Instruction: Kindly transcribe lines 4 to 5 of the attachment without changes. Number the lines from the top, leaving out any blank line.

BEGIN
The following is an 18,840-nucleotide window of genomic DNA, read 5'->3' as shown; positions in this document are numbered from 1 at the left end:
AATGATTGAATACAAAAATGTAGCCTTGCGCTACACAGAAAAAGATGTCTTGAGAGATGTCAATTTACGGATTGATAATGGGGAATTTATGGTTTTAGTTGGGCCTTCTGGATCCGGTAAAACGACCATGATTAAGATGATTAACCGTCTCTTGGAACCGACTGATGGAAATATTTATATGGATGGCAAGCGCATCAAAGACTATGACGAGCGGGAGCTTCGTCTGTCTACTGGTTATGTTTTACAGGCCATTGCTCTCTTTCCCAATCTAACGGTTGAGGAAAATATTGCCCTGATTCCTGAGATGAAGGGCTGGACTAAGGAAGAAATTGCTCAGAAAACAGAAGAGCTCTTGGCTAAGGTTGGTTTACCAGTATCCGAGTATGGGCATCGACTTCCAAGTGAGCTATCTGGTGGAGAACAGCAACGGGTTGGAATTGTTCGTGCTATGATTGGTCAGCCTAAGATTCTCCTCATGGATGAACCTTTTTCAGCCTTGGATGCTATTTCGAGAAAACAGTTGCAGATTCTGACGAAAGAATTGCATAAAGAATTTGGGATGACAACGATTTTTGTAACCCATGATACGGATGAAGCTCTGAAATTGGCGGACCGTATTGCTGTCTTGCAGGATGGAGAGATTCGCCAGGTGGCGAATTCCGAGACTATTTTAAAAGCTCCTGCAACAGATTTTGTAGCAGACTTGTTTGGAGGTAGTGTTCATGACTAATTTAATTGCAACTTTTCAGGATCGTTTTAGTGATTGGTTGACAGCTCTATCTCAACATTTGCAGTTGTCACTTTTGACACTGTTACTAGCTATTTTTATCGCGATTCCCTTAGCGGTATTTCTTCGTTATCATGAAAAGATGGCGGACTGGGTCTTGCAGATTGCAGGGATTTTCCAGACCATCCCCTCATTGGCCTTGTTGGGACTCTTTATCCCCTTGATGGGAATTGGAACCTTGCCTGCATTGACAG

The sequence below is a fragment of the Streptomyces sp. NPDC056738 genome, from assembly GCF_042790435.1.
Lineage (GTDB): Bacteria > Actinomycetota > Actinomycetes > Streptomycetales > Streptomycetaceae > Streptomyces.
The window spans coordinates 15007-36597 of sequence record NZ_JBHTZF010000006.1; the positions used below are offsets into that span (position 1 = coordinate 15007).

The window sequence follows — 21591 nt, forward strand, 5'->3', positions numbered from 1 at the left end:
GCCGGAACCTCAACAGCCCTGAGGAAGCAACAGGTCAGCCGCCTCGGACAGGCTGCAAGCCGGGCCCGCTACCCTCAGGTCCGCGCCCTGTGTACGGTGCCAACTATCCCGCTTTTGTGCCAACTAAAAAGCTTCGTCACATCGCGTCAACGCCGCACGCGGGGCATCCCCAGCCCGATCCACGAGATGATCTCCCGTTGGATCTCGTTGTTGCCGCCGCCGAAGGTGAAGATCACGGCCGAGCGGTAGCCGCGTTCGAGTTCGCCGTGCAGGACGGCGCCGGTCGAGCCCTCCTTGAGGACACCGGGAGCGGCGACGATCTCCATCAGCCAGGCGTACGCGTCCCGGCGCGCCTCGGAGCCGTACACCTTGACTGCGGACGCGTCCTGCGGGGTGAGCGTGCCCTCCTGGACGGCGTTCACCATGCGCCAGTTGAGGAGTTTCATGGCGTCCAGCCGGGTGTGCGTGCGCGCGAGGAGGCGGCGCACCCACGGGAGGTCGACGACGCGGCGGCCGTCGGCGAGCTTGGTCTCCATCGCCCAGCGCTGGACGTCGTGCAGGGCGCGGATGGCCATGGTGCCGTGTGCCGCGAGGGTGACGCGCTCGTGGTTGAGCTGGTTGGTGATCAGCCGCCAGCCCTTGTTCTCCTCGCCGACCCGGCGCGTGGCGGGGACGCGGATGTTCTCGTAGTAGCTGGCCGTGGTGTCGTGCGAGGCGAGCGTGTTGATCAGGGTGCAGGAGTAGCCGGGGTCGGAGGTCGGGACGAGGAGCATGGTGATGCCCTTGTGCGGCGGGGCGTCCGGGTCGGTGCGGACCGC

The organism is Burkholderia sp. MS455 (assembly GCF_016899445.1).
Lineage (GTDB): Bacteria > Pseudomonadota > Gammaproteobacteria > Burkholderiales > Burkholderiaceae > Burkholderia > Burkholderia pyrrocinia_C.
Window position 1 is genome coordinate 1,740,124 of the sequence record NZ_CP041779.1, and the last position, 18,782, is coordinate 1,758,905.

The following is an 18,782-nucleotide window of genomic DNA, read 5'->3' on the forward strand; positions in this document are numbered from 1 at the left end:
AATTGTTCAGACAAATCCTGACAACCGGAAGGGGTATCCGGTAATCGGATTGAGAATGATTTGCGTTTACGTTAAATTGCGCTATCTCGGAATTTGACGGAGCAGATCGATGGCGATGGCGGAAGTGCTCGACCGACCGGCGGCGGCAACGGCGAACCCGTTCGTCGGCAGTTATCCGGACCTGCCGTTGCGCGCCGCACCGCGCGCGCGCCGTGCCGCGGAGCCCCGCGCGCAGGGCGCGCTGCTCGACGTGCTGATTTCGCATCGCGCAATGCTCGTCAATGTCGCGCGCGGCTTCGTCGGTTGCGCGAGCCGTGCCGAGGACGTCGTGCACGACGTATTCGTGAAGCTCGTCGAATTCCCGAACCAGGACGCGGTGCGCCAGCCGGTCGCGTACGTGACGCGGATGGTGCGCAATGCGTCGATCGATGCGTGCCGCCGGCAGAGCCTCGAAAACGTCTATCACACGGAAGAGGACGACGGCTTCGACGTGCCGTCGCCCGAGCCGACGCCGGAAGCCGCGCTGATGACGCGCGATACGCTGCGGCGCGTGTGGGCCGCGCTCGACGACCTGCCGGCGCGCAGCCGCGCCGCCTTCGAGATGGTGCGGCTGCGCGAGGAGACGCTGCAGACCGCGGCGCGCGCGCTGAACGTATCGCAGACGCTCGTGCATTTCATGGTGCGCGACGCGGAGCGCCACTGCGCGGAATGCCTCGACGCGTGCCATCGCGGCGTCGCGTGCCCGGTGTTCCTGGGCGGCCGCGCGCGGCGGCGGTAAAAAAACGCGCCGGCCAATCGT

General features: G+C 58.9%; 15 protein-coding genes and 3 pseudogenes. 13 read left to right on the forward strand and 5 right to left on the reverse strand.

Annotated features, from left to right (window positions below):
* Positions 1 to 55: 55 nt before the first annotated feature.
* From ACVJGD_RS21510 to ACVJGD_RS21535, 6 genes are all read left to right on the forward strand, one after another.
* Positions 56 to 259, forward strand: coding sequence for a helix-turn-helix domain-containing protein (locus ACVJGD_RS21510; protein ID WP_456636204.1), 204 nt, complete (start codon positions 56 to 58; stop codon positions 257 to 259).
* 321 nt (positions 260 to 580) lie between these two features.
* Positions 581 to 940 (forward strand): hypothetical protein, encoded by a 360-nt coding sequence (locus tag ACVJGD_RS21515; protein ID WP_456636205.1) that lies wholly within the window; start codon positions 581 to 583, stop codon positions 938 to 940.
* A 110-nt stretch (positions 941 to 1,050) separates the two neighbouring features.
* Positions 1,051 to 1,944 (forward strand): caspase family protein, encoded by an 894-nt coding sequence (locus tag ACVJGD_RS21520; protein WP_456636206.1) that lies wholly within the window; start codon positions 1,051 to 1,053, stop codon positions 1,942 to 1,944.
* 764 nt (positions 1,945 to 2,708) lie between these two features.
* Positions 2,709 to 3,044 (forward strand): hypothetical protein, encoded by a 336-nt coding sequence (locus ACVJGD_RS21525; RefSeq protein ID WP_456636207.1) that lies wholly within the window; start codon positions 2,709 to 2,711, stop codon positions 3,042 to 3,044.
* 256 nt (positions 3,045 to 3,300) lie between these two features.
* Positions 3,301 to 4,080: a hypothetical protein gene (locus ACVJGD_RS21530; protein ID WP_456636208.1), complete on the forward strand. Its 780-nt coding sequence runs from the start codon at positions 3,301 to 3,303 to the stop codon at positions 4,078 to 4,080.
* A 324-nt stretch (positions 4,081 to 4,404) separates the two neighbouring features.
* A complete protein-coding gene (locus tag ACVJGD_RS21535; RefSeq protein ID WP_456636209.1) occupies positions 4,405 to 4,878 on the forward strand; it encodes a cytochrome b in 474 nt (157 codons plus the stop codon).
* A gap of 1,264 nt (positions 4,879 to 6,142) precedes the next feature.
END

Lineage (GTDB): Bacteria > Actinomycetota > Actinomycetes > Streptomycetales > Streptomycetaceae > Streptomyces.
The window spans coordinates 15007-36597 of sequence record NZ_JBHTZF010000006.1; the positions used below are offsets into that span (position 1 = coordinate 15007).